rolls left over from the case I purchased a year or so ago that get used
occasionally to wipe up things that would stain the cloth towels we have.
Kitchen towels get soaked in a sanitizer solution until wash day to help keep
any stains from setting. Cloth towels are also used instead of sponges to
wash dishes, and changed after each use for sanitary reasons. I may be
interested in conservation, but I refuse to risk the health of my family.
Instead of paper napkins we use bandannas coordinated with
our casual kitchen.
We use family cloths instead of bathroom tissue, though we
keep bathroom tissue around for guests or
on for the occasion
when we decide to use paper instead of family cloths. We have only been
experimenting with family cloths since late January after a frozen pipe ruined
most of our stock of bathroom tissue. Of the six rolls of tissue that
were spared water damage we still have five 4.5 left.
This amazes me because in this house of females we normally went through 1 or 2
rolls of bathroom tissue a week.
When our last box of kleenex ran out we decided to use
bandannas instead of buying another box. I have a small collection of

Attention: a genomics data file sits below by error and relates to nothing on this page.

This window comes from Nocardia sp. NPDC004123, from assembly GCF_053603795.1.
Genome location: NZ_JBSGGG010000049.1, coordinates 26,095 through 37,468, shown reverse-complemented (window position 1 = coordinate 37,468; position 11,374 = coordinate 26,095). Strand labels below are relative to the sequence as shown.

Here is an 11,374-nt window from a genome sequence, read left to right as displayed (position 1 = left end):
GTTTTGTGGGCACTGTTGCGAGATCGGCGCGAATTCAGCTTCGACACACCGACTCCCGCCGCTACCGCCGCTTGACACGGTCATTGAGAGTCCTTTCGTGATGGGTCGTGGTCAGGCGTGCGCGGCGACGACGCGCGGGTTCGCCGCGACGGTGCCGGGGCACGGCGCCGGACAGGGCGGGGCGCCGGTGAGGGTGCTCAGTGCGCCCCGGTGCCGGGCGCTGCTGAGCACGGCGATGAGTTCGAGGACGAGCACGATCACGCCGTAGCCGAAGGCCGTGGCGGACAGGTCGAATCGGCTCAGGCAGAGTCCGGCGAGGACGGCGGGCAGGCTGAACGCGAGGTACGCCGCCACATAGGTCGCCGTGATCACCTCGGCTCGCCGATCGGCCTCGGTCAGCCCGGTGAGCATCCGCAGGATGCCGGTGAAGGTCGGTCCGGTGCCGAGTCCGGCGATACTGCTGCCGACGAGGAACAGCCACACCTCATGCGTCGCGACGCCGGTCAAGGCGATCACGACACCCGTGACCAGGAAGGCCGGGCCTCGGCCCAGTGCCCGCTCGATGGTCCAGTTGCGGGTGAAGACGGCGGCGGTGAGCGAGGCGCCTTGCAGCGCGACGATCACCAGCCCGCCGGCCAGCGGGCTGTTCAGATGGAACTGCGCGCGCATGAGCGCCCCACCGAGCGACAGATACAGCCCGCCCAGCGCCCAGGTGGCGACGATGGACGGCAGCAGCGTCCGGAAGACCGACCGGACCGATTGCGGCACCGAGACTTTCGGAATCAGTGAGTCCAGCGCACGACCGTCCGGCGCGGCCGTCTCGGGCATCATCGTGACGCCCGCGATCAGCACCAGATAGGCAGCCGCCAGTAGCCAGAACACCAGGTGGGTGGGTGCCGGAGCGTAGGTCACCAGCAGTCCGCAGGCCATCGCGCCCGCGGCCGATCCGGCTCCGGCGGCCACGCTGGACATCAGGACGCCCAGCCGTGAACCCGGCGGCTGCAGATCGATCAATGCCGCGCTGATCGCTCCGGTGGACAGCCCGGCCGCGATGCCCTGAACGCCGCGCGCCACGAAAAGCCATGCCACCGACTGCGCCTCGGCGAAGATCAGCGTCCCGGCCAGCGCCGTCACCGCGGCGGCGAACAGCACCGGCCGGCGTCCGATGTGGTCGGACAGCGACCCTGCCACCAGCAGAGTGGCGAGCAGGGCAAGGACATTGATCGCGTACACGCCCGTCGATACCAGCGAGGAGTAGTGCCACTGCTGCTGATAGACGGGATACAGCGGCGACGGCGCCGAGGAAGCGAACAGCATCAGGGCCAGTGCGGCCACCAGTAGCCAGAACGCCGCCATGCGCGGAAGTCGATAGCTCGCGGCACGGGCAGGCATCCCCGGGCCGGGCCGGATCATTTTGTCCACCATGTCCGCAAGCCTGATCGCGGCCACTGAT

bandannas that I have used for tying up my hair on bad hair days, etc. so we
are able to rotate bandannas regularly while being able to identify which cloth
belongs to whom. I’m not sure how much this has saved us since we used a
combination of kleenex and bathroom tissue for our noses. I normally go
through the bulk of the tissue so I’m going to hazard that we have saved at
least a couple of dollars so far. It was definitely a big mental change for me
personally—even more so than trying the family cloths to my surprise!
I have been working to conserve electric use, but I am far
from perfect. Instead of multiple electric clocks we use our cellphones
and my Palm Lifedrive as timepieces and alarm clocks. Amazingly it has made life
calmer not having a clock in every room. I do have a battery operated
wall clock in the kitchen, but it rarely gets referred to these days. We
have had it for several years, but if it dies I am not sure if we will bother
replacing it. We didn’t bother replacing the one in the bathroom with it
With the exception of the lights in the living room that
are on a dimmer switch, all of our lightbulbs are either florescent or led. I
try to use the led ones more than even the florescent, especially since they
only use 1.5 watts of electricity compared to the 13 or 14 watts per florescent